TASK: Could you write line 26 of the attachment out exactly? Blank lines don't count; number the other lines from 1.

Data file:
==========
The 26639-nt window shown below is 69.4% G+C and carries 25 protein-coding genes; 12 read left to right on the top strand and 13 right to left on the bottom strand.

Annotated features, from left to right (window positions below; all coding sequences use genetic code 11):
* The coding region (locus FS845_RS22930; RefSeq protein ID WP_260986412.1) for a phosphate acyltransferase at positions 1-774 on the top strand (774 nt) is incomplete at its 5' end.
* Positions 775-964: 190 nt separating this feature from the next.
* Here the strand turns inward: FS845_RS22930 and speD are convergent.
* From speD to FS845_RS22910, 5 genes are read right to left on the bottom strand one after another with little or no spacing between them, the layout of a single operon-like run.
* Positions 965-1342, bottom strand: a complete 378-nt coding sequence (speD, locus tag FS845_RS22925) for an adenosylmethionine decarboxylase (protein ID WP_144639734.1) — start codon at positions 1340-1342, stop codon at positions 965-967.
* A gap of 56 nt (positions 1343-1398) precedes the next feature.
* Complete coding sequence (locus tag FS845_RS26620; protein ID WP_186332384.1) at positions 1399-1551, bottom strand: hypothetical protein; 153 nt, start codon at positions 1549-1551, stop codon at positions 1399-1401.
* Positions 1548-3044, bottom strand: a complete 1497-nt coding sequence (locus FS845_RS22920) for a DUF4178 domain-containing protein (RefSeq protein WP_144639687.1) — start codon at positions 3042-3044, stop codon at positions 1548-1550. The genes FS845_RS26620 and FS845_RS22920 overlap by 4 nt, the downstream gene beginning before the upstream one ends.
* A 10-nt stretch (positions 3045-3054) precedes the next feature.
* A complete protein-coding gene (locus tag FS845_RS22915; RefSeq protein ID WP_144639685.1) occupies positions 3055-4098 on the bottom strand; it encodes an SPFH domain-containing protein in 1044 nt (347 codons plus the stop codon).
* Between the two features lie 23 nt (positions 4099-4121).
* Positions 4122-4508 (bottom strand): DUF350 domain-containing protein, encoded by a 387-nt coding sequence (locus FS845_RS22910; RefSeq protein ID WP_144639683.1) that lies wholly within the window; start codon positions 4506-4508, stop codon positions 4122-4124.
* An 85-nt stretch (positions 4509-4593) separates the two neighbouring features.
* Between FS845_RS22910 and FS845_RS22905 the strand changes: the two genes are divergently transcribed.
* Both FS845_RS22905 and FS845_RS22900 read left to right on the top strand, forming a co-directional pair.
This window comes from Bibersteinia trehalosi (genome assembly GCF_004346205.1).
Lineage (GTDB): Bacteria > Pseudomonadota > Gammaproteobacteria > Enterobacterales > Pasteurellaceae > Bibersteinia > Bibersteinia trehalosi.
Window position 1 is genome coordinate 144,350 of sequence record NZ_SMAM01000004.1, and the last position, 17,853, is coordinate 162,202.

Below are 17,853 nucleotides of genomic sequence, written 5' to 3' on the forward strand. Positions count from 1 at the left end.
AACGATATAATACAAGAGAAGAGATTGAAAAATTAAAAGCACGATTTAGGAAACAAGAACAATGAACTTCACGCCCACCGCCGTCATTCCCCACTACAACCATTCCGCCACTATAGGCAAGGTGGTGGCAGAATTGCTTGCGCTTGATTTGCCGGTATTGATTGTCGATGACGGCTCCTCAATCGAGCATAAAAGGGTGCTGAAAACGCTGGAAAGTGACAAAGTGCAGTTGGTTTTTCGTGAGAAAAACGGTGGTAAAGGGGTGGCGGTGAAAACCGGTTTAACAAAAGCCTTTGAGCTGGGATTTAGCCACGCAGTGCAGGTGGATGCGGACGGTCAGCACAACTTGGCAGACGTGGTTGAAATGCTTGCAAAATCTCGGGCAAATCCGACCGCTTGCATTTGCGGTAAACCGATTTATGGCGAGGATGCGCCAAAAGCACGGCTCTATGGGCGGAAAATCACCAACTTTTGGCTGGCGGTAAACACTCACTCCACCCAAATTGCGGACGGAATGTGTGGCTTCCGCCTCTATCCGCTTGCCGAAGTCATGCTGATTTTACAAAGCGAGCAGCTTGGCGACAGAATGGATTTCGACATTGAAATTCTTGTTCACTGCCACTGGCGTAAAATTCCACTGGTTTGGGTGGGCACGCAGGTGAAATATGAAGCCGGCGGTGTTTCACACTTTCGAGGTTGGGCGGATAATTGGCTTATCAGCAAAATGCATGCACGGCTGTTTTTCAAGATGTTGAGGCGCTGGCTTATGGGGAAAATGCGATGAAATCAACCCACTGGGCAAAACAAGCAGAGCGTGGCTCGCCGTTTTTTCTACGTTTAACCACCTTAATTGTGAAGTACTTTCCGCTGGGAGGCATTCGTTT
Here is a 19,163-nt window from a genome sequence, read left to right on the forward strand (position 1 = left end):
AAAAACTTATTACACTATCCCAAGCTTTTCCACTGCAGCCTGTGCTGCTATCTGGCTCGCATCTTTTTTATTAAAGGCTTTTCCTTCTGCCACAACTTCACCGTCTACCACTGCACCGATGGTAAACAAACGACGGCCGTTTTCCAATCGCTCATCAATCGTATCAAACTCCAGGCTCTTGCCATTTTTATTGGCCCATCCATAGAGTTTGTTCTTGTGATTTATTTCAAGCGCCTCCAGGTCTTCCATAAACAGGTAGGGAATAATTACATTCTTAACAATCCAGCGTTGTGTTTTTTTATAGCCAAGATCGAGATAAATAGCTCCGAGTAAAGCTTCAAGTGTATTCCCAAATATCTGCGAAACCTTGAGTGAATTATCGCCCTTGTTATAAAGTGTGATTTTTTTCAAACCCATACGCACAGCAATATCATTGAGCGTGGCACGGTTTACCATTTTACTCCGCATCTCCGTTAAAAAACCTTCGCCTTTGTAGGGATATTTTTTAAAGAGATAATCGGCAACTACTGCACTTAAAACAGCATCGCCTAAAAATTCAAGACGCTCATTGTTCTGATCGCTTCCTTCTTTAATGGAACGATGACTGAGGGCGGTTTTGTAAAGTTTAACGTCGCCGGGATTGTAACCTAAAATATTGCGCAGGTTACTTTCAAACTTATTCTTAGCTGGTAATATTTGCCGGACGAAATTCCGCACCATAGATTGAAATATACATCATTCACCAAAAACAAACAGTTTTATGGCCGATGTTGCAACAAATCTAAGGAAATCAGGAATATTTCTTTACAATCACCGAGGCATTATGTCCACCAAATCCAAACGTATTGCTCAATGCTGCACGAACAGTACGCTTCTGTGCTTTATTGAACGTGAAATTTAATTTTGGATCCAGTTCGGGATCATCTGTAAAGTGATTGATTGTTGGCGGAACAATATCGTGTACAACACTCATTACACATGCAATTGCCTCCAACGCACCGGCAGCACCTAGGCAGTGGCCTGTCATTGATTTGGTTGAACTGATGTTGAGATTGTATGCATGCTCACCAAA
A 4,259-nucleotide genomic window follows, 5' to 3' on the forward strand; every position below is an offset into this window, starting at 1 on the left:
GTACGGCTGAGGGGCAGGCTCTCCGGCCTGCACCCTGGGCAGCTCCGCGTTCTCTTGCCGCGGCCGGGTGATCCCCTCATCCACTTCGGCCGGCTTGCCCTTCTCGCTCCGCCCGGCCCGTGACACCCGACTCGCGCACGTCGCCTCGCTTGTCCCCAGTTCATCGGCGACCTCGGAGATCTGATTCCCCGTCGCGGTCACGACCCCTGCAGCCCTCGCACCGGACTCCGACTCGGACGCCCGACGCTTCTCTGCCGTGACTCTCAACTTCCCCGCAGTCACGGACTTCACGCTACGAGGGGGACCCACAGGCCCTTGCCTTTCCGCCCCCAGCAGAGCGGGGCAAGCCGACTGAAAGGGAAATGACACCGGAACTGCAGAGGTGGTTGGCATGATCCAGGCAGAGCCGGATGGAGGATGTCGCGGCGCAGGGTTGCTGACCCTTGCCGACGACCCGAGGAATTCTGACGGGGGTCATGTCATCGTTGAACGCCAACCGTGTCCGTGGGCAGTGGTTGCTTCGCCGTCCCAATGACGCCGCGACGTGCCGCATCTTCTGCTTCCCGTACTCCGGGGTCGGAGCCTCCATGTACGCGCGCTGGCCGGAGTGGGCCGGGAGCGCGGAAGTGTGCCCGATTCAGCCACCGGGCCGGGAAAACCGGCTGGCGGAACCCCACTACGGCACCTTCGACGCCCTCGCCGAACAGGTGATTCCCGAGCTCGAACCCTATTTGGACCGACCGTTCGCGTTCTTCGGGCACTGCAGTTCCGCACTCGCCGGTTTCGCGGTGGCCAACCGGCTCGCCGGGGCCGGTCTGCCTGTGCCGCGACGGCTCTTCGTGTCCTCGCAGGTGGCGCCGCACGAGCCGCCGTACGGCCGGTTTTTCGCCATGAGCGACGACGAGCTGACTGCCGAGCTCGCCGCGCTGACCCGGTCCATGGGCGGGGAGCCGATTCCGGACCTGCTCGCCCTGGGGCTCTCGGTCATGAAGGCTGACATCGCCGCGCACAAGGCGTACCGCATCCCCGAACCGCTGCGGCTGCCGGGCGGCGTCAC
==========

GTACGGCTGAGGGGCAGGCTCTCCGGCCTGCACCCTGGGCAGCTCCGCGTTCTCTTGCCGCGGCCGGGTGATCCCCTCATCCACTTCGGCCGGCTTGCCCTTCTCGCTCCGCCCGGCCCGTGACACCCGACTCGCGCACGTCGCCTCGCTTGTCCCCAGTTCATCGGCGACCTCGGAGATCTGATTCCCCGTCGCGGTCACGACCCCTGCAGCCCTCGCACCGGACTCCGACTCGGACGCCCGACGCTTCTCTGCCGTGACTCTCAACTTCCCCGCAGTCACGGACTTCACGCTACGAGGGGGACCCACAGGCCCTTGCCTTTCCGCCCCCAGCAGAGCGGGGCAAGCCGACTGAAAGGGAAATGACACCGGAACTGCAGAGGTGGTTGGCATGATCCAGGCAGAGCCGGATGGAGGATGTCGCGGCGCAGGGTTGCTGACCCTTGCCGACGACCCGAGGAATTCTGACGGGGGTCATGTCATCGTTGAACGCCAACCGTGTCCGTGGGCAGTGGTTGCTTCGCCGTCCCAATGACGCCGCGACGTGCCGCATCTTCTGCTTCCCGTACTCCGGGGTCGGAGCCTCCATGTACGCGCGCTGGCCGGAGTGGGCCGGGAGCGCGGAAGTGTGCCCGATTCAGCCACCGGGCCGGGAAAACCGGCTGGCGGAACCCCACTACGGCACCTTCGACGCCCTCGCCGAACAGGTGATTCCCGAGCTCGAACCCTATTTGGACCGACCGTTCGCGTTCTTCGGGCACTGCAGTTCCGCACTCGCCGGTTTCGCGGTGGCCAACCGGCTCGCCGGGGCCGGTCTGCCTGTGCCGCGACGGCTCTTCGTGTCCTCGCAGGTGGCGCCGCACGAGCCGCCGTACGGCCGGTTTTTCGCCATGAGCGACGACGAGCTGACTGCCGAGCTCGCCGCGCTGACCCGGTCCATGGGCGGGGAGCCGATTCCGGACCTGCTCGCCCTGGGGCTCTCGGTCATGAAGGCTGACATCGCCGCGCACAAGGCGTACCGCATCCCCGAACCGCTGCGGCTGCCGGGCGGCGTCAC